Vontobel Investment Outlook Mars Swiss Bank’s Earnings Beat

  • CEO Zeno Staub expects clients to remain cautious in 2017
  • Says Trump election has prompted emerging-market redemptions

Vontobel Holding AG sees generating investment returns for clients as challenging this year, with a shift out of the Swiss bank’s emerging-market funds overshadowing its 2016 result and dividend increase.

“Many of our clients will remain cautious,” Chief Executive Officer Zeno Staub said in an earnings statement on Wednesday. “The first few weeks of 2017 are an indication that this will not be an easy year. Political developments, the shift from quality to value, and rising U.S. interest rates –- and the subsequent impact on emerging markets -– will continue to pose challenges for our business.”

Staub’s comments, accompanied by a warning of “headwinds” for some of the firm’s investment strategies and a “flattening of profit growth” in 2017, quelled enthusiasm for the Zurich-based company’s positive operating result. Vontobel shares slipped 2.6 percent to 54.85 francs as of 1:30 p.m. in Zurich, trimming their advance this year to 2.6 percent.

Net income advanced to 264 million Swiss francs ($264 million) from 180 million francs a year earlier, Vontobel said in the statement. The result, which includes a 91 million-franc gain from a sale of a stake in Swiss insurer Helvetia Holding AG, beat an average estimate of 256.1 million francs by 10 analysts published on Vontobel’s website.

Vontobel proposed to increase the shareholder dividend 8 percent to 2 francs a share, including a special payout of 0.10 francs, according to the statement.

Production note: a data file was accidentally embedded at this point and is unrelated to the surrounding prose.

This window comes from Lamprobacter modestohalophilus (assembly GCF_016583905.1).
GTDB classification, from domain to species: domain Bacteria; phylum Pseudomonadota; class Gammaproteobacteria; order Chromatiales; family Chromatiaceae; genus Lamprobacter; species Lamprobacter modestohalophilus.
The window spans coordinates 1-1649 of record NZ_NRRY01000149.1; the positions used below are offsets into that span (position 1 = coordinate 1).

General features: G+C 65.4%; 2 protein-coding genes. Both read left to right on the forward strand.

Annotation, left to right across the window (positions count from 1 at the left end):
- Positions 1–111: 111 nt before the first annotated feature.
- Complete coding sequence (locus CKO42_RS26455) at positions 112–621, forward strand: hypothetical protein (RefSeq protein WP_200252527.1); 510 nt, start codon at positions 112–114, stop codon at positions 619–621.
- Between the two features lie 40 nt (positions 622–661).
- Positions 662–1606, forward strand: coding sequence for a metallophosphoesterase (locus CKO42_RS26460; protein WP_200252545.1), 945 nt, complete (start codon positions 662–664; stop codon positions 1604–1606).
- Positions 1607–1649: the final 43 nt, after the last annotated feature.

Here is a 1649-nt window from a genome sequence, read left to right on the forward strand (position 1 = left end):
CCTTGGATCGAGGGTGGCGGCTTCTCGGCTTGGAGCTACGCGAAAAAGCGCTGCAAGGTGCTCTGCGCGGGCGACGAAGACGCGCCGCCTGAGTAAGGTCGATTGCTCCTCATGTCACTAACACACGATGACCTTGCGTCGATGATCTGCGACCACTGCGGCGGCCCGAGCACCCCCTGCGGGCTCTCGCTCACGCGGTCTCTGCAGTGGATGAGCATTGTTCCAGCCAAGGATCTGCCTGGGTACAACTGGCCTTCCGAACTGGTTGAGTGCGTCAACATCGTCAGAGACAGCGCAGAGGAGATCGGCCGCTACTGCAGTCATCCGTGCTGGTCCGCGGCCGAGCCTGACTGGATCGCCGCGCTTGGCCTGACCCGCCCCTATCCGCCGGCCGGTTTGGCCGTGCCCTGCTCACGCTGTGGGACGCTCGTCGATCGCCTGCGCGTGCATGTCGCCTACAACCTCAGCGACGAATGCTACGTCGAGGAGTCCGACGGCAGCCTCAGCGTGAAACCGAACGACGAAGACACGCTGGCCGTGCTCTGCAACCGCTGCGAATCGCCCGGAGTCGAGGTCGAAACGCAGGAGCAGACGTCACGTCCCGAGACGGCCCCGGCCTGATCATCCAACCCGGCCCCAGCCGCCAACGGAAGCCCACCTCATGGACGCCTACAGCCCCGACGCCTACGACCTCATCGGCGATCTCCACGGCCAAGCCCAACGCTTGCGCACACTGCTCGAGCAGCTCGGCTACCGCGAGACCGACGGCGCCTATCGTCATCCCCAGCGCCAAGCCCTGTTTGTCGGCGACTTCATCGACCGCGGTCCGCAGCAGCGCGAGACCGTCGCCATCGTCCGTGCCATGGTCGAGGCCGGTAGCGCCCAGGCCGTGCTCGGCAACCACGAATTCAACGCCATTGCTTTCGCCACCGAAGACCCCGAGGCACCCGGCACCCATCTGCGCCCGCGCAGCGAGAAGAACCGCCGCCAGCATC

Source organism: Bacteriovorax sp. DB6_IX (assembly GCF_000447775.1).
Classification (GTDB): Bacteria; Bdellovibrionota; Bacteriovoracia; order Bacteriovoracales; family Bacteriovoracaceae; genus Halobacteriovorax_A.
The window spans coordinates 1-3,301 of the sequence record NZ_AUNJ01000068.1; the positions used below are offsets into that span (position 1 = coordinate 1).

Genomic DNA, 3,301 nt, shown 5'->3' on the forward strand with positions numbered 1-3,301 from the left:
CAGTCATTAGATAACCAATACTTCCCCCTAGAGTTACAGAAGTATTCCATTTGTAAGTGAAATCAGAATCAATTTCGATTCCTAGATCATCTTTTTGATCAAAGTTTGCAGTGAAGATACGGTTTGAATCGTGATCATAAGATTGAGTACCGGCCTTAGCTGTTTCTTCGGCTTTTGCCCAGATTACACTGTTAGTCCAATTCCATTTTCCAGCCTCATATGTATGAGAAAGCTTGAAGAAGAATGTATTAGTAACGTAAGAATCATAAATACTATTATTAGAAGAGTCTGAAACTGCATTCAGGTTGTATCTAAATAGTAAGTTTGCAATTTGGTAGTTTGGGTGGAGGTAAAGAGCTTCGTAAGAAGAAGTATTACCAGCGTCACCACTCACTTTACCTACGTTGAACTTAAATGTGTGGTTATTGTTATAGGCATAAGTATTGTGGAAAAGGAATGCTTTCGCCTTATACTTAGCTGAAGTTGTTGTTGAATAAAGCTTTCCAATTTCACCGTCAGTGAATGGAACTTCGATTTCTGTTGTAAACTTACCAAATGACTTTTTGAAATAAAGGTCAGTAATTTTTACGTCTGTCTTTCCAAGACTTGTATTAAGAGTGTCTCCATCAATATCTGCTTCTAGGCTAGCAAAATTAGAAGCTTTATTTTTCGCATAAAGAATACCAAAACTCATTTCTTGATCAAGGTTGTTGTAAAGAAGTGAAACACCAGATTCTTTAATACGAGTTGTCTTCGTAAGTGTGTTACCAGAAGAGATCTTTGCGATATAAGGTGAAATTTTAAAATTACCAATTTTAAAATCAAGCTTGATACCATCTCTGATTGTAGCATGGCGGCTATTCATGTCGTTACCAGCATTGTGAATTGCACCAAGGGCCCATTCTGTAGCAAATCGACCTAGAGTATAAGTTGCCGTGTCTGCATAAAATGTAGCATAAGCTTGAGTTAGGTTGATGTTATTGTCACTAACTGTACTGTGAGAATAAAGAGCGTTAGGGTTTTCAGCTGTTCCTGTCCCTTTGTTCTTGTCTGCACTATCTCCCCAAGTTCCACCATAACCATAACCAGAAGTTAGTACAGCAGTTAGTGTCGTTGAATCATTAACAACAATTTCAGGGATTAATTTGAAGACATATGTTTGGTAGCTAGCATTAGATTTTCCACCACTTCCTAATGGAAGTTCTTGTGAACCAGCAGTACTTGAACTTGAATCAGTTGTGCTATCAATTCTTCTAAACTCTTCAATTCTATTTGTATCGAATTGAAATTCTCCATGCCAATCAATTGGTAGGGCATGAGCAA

“It’s a small beat, but they needed to come out with a big positive surprise for traders to buy into a relatively expensive stock today,” said Tomasz Grzelak, a Zurich-based analyst with Baader Helvea. “The outlook is poor for the asset-management unit and investors won’t like the continuing fund outflows.”

Vontobel, which has private wealth, institutional asset-management and financial-products businesses, expanded by acquiring Vescore Ltd. last year and Twentyfour Asset Management LLP in 2015 and is focusing on asset management to drive growth. The firm, majority owned by a shareholder pool including relatives of the bank’s founder, has said it could raise 350 million francs to 400 million francs for additional deals.

Investors are looking “to glean any clues on whether Vontobel is closer to deploying its powder” for further deals, Citigroup Inc. analysts including Nicholas Herman and Andrew Coombs wrote in a note to clients on Jan. 27. The company remains open to acquiring wealth and asset managers, Staub told reporters on Wednesday.

While wealth-management clients added new money of 2.2 billion francs in 2016, exceeding the firm’s target, clients pulled 15.7 billion francs from Vontobel’s U.S.-based Quality Growth asset-management business -- mostly in the first half -- after star fund manager Rajiv Jain quit the business he helped to build.

The unit suffered more outflows in the fourth quarter as investors turned to the U.S. and developed markets amid the ascent of Donald Trump, prompting them to redeem money from Vontobel’s emerging-market strategies.

‘Hard Time’

“If Mr. Trump really starts to hammer emerging markets, everybody who is in emerging-market products will have a hard time,” Staub said at an earnings presentation in Zurich.

It’s not the first time the firm has had to deal with investors shifting their preference toward developed markets, according to Staub. Vontobel turned down almost 10 billion francs of business in “the heyday of emerging markets” in 2014, he said.

“We’ve been quite strict in vetting our clients to our investment approach,” the CEO said in an interview following the presentation. “We’ve turned down business when we’ve had significant doubts that people would be willing to live with us through the cycle.”

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